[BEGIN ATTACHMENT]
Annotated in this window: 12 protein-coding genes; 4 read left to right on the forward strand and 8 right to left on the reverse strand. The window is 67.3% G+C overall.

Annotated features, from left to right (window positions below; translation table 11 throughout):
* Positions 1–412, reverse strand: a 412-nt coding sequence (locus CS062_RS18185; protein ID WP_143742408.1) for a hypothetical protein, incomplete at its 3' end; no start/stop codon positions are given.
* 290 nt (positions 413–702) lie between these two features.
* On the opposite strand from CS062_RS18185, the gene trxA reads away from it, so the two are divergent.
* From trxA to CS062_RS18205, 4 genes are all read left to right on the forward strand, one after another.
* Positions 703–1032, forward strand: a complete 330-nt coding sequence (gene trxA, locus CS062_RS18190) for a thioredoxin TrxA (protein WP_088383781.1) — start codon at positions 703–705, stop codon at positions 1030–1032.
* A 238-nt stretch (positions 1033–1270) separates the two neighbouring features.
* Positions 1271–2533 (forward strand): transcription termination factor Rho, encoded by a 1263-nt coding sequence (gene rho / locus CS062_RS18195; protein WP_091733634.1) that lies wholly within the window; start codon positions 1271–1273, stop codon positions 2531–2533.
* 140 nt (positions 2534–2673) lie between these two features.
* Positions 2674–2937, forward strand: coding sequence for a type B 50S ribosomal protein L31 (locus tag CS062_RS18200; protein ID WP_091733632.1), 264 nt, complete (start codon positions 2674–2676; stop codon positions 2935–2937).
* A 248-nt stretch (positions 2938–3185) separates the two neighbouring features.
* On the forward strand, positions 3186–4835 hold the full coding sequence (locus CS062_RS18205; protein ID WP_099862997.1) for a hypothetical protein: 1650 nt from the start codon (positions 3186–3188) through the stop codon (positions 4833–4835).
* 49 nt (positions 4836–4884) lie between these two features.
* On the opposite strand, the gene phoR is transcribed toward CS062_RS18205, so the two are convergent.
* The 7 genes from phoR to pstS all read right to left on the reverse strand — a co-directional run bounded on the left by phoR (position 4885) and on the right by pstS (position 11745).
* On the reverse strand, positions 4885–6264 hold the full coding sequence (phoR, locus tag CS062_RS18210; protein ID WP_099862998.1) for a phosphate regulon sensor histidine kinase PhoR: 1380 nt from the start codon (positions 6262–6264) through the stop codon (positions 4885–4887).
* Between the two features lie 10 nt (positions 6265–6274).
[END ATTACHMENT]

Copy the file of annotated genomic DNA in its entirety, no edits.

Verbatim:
Annotated in this window: 12 protein-coding genes; 4 read left to right on the forward strand and 8 right to left on the reverse strand. The window is 67.3% G+C overall.

Annotated features, from left to right (window positions below; translation table 11 throughout):
* Positions 1–412, reverse strand: a 412-nt coding sequence (locus CS062_RS18185; protein ID WP_143742408.1) for a hypothetical protein, incomplete at its 3' end; no start/stop codon positions are given.
* 290 nt (positions 413–702) lie between these two features.
* On the opposite strand from CS062_RS18185, the gene trxA reads away from it, so the two are divergent.
* From trxA to CS062_RS18205, 4 genes are all read left to right on the forward strand, one after another.
* Positions 703–1032, forward strand: a complete 330-nt coding sequence (gene trxA, locus CS062_RS18190) for a thioredoxin TrxA (protein WP_088383781.1) — start codon at positions 703–705, stop codon at positions 1030–1032.
* A 238-nt stretch (positions 1033–1270) separates the two neighbouring features.
* Positions 1271–2533 (forward strand): transcription termination factor Rho, encoded by a 1263-nt coding sequence (gene rho / locus CS062_RS18195; protein WP_091733634.1) that lies wholly within the window; start codon positions 1271–1273, stop codon positions 2531–2533.
* 140 nt (positions 2534–2673) lie between these two features.
* Positions 2674–2937, forward strand: coding sequence for a type B 50S ribosomal protein L31 (locus tag CS062_RS18200; protein ID WP_091733632.1), 264 nt, complete (start codon positions 2674–2676; stop codon positions 2935–2937).
* A 248-nt stretch (positions 2938–3185) separates the two neighbouring features.
* On the forward strand, positions 3186–4835 hold the full coding sequence (locus CS062_RS18205; protein ID WP_099862997.1) for a hypothetical protein: 1650 nt from the start codon (positions 3186–3188) through the stop codon (positions 4833–4835).
* 49 nt (positions 4836–4884) lie between these two features.
* On the opposite strand, the gene phoR is transcribed toward CS062_RS18205, so the two are convergent.
* The 7 genes from phoR to pstS all read right to left on the reverse strand — a co-directional run bounded on the left by phoR (position 4885) and on the right by pstS (position 11745).
* On the reverse strand, positions 4885–6264 hold the full coding sequence (phoR, locus tag CS062_RS18210; protein ID WP_099862998.1) for a phosphate regulon sensor histidine kinase PhoR: 1380 nt from the start codon (positions 6262–6264) through the stop codon (positions 4885–4887).
* Between the two features lie 10 nt (positions 6265–6274).